By: Daniel Massa – Staff Writer
Writers Note: The majority of this column was written Friday. If the rest of the season goes completely up in smoke (e.g., a loss at Duquesne), it is not my fault.
As my note suggests, I may be tempting the basketball gods to throw a stake straight through the heart of the rest of the Dayton men’s basketball season. But at the moment the Flyers are 20-6 and atop the Atlantic 10 conference, and the job head coach Archie Miller has done deserves recognition, even if it’s just from me.
Miller should, and in all likelihood will, be named the Atlantic 10 Coach of the Year by his fellow conference coaches at season’s end. Dan Hurley and Bob McKillop, leaders of Rhode Island and Davidson, respectively, may have something to say about that as the season winds down.
Rhode Island was picked to finish sixth in the conference during the preseason and is currently tied for first with VCU. March 3 at UD Arena, the Flyers will face Rhode Island in the last home game.
Davidson was picked to finish 12th during the preseason, and is currently tied for second with Dayton, both at 10-4.
Both Hurley and McKillop should be acknowledged for the jobs they have done, and I would be shocked if Miller, Hurley and McKillop were not the top three vote recipients for coach of the year at the end of the season; all that needs to be decided is the order.
By my estimation, the final vote will see Miller win the award, with McKillop garnering the second-most votes and Hurley trailing close behind to come in third.
What Miller has done this season has been nothing short of remarkable and should qualify as one of the best-coached seasons in the last few years of college basketball. If that sounds a little far-fetched, it’s because it probably is.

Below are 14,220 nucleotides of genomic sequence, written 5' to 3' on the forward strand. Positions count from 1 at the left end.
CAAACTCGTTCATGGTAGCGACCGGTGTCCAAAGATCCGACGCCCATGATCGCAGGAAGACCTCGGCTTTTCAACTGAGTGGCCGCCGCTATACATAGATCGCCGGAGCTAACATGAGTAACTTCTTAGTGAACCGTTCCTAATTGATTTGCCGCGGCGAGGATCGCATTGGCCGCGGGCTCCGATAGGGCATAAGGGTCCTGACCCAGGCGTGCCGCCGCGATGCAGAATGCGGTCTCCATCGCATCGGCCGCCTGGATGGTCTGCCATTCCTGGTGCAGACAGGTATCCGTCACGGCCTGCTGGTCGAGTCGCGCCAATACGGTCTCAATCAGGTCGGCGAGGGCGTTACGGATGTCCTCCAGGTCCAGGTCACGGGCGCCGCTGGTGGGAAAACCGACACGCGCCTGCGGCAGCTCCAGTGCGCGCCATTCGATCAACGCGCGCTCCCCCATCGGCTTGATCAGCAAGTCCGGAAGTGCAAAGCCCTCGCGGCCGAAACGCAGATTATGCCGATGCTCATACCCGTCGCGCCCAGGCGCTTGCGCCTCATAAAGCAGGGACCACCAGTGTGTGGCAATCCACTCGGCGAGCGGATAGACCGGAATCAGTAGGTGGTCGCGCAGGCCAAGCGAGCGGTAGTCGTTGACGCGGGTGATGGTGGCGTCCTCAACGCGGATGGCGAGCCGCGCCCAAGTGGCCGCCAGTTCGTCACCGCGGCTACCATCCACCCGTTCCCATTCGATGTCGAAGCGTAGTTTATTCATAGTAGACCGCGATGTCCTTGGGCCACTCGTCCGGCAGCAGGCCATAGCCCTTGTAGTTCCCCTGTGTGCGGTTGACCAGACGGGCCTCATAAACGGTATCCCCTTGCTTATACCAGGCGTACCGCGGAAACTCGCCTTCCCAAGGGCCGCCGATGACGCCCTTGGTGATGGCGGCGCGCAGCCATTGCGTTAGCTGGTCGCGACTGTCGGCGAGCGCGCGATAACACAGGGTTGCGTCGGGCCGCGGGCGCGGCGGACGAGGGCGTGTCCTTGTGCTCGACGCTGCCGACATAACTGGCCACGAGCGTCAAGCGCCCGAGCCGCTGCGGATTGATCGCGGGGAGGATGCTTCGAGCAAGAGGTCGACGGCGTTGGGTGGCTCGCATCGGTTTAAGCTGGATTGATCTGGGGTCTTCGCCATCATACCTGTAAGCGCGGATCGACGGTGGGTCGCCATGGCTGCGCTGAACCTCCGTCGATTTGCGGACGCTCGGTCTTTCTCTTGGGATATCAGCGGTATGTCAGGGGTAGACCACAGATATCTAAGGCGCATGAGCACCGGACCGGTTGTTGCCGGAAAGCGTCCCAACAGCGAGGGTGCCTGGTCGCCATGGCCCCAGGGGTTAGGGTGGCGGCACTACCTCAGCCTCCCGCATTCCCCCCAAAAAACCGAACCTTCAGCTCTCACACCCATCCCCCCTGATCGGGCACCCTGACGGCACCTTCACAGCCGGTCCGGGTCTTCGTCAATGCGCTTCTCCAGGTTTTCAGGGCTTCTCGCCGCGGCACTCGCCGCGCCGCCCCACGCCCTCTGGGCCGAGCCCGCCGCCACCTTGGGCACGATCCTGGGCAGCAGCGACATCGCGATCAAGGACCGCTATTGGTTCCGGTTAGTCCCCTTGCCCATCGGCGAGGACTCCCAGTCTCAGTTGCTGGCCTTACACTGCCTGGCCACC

But so is the state of the roster. Miller, his staff, and the seven remaining players have not let difficult situations ruin their season, and Miller should get the ultimate recognition for that.
Miller satisfies most, if not all, of what it takes to be a successful college coach in this era. Recruiting ability, strong basketball mind, making effective decisions in the heat of competition: he can do all of that. But what has always impressed me about him is his ability to squeeze every last ounce of effort out of his players.
That ability was evident last year, embodied by the tournament run, but it has best been on display this season since the removal of Devon Scott and Jalen Robinson from the team, along with the injuries that ended Ryan Bass’s college career and up to this point have not let Detwon Rogers begin his Flyers career.
Not that I wasn’t on it before, but count me fully in on the Archie Miller bandwagon. We are probably due for another rumor-filled spring as bigger schools will have job openings and will surely come after Miller, just as Wake Forest University and Marquette University were rumored to have done last year. I know I will be on the edge of my seat hoping he decides to stay in Dayton.
It is a testament to the effectiveness of the True Team mentality that I almost feel wrong for wanting to single one player out for his play this season.
But sophomore guard Kyle Davis should be considered for Atlantic 10 Defensive Player-of-the-Year and should, without a doubt, have a spot on the Defensive All-Conference Team.
VCU stalwart defender and two-time defending defensive player-of-the-year Briante Weber unfortunately suffered a season-ending knee injury at the end of January, leaving the award potentially up for grabs.
Davis’ stats may not necessarily jump out at you—he is averaging 1.3 steals per game and 0.6 blocks per game this season—but he does so many things that do not show up in a box score, at least not associated with his name.
Consider the Flyers 63-60 Jan. 24 victory over Richmond at UD Arena.
Richmond’s Kendall Anthony, the team’s leading scorer, was coming off a game in which he made seven three-pointers in an 89-63 thrashing of Davidson.
Davis guarded Anthony almost exclusively for the entire game, and held him to a mere five field goal attempts.
He completely took Anthony out of his game, forcing him to take fewer shots than 3-pointers he made against Davidson. That is not a very common occurrence from game-to-game in college basketball. It did not show up next to Davis’ name in the box score, but it sure did next to Anthony’s.
While Miller and Davis are surely more worried about the team’s success, their individual contributions, along with everyone else on the team and coaching staff, should not go unnoticed.